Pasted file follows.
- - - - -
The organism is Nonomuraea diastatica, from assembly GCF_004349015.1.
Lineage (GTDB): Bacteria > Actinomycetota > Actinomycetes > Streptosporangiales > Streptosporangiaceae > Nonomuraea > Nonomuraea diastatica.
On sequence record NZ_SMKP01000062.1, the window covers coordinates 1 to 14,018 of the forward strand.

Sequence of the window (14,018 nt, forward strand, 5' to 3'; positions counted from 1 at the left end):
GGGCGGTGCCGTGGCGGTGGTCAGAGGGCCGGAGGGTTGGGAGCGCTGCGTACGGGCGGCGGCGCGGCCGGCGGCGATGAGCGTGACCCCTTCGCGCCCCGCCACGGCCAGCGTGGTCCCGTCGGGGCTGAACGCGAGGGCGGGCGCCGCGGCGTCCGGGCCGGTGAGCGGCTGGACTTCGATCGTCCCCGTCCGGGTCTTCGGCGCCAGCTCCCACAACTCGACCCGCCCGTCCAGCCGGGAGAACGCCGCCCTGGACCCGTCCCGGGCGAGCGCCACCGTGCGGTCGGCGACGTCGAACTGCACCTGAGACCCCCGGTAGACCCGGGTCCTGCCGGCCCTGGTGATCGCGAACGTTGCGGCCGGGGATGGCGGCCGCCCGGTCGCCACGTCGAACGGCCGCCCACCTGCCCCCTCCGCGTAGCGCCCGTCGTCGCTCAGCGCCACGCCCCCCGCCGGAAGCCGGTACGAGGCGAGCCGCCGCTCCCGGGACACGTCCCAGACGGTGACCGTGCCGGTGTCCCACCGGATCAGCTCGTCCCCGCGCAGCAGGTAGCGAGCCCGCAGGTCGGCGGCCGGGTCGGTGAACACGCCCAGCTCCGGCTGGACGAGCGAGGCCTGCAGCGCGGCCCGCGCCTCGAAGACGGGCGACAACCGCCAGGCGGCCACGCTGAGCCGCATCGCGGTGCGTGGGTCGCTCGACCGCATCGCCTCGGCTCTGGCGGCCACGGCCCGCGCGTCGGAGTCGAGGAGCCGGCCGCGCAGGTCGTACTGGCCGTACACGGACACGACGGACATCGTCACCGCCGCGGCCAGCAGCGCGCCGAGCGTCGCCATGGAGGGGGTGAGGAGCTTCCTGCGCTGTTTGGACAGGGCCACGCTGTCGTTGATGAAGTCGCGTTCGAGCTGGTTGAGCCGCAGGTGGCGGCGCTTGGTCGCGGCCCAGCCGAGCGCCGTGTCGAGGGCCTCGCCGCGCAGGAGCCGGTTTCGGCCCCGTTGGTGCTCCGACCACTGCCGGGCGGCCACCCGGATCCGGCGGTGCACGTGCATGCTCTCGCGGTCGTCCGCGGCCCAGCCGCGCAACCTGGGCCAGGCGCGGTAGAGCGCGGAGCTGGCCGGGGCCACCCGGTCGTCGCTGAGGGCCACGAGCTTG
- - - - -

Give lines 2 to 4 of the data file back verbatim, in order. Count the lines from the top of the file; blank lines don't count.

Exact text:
Lineage (GTDB): Bacteria > Actinomycetota > Actinomycetes > Streptosporangiales > Streptosporangiaceae > Nonomuraea > Nonomuraea diastatica.
On sequence record NZ_SMKP01000062.1, the window covers coordinates 1 to 14,018 of the forward strand.

Sequence of the window (14,018 nt, forward strand, 5' to 3'; positions counted from 1 at the left end):